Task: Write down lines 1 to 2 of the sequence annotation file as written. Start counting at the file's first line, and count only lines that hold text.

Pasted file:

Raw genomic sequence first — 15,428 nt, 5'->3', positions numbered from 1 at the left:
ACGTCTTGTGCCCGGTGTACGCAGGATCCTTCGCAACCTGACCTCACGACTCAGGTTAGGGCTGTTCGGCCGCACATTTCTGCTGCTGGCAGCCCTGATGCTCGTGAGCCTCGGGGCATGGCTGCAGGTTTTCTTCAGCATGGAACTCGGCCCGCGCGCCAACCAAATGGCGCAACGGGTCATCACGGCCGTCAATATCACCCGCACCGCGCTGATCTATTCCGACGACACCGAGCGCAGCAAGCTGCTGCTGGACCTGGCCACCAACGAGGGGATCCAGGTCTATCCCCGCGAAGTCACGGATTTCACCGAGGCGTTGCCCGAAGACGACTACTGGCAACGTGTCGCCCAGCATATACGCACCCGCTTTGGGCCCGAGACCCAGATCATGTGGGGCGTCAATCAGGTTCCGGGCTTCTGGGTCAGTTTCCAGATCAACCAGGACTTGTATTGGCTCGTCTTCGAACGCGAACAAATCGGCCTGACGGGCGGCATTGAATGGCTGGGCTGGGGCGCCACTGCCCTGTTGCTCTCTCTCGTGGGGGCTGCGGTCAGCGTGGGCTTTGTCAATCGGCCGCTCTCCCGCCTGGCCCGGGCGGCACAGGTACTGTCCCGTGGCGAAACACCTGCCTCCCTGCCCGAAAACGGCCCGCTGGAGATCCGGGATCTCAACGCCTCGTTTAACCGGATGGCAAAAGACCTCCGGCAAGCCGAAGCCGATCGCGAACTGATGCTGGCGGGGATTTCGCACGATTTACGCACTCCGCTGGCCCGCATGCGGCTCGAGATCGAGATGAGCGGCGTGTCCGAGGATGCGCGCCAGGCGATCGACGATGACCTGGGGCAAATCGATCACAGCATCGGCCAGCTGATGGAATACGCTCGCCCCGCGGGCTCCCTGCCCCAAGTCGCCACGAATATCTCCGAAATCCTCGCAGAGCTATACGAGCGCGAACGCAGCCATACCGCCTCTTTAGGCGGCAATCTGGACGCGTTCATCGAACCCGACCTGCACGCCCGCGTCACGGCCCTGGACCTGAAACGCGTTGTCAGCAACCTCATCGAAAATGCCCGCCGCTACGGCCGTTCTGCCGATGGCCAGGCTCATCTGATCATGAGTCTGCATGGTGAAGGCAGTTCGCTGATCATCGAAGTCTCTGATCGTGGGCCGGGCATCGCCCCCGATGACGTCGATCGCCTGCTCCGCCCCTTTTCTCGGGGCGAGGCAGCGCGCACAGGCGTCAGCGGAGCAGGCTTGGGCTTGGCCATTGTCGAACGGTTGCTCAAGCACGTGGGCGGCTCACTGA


Raw genomic sequence first — 15,428 nt, 5'->3', positions numbered from 1 at the left:
ACGTCTTGTGCCCGGTGTACGCAGGATCCTTCGCAACCTGACCTCACGACTCAGGTTAGGGCTGTTCGGCCGCACATTTCTGCTGCTGGCAGCCCTGATGCTCGTGAGCCTCGGGGCATGGCTGCAGGTTTTCTTCAGCATGGAACTCGGCCCGCGCGCCAACCAAATGGCGCAACGGGTCATCACGGCCGTCAATATCACCCGCACCGCGCTGATCTATTCCGACGACACCGAGCGCAGCAAGCTGCTGCTGGACCTGGCCACCAACGAGGGGATCCAGGTCTATCCCCGCGAAGTCACGGATTTCACCGAGGCGTTGCCCGAAGACGACTACTGGCAACGTGTCGCCCAGCATATACGCACCCGCTTTGGGCCCGAGACCCAGATCATGTGGGGCGTCAATCAGGTTCCGGGCTTCTGGGTCAGTTTCCAGATCAACCAGGACTTGTATTGGCTCGTCTTCGAACGCGAACAAATCGGCCTGACGGGCGGCATTGAATGGCTGGGCTGGGGCGCCACTGCCCTGTTGCTCTCTCTCGTGGGGGCTGCGGTCAGCGTGGGCTTTGTCAATCGGCCGCTCTCCCGCCTGGCCCGGGCGGCACAGGTACTGTCCCGTGGCGAAACACCTGCCTCCCTGCCCGAAAACGGCCCGCTGGAGATCCGGGATCTCAACGCCTCGTTTAACCGGATGGCAAAAGACCTCCGGCAAGCCGAAGCCGATCGCGAACTGATGCTGGCGGGGATTTCGCACGATTTACGCACTCCGCTGGCCCGCATGCGGCTCGAGATCGAGATGAGCGGCGTGTCCGAGGATGCGCGCCAGGCGATCGACGATGACCTGGGGCAAATCGATCACAGCATCGGCCAGCTGATGGAATACGCTCGCCCCGCGGGCTCCCTGCCCCAAGTCGCCACGAATATCTCCGAAATCCTCGCAGAGCTATACGAGCGCGAACGCAGCCATACCGCCTCTTTAGGCGGCAATCTGGACGCGTTCATCGAACCCGACCTGCACGCCCGCGTCACGGCCCTGGACCTGAAACGCGTTGTCAGCAACCTCATCGAAAATGCCCGCCGCTACGGCCGTTCTGCCGATGGCCAGGCTCATCTGATCATGAGTCTGCATGGTGAAGGCAGTTCGCTGATCATCGAAGTCTCTGATCGTGGGCCGGGCATCGCCCCCGATGACGTCGATCGCCTGCTCCGCCCCTTTTCTCGGGGCGAGGCAGCGCGCACAGGCGTCAGCGGAGCAGGCTTGGGCTTGGCCATTGTCGAACGGTTGCTCAAGCACGTGGGCGGCTCACTGA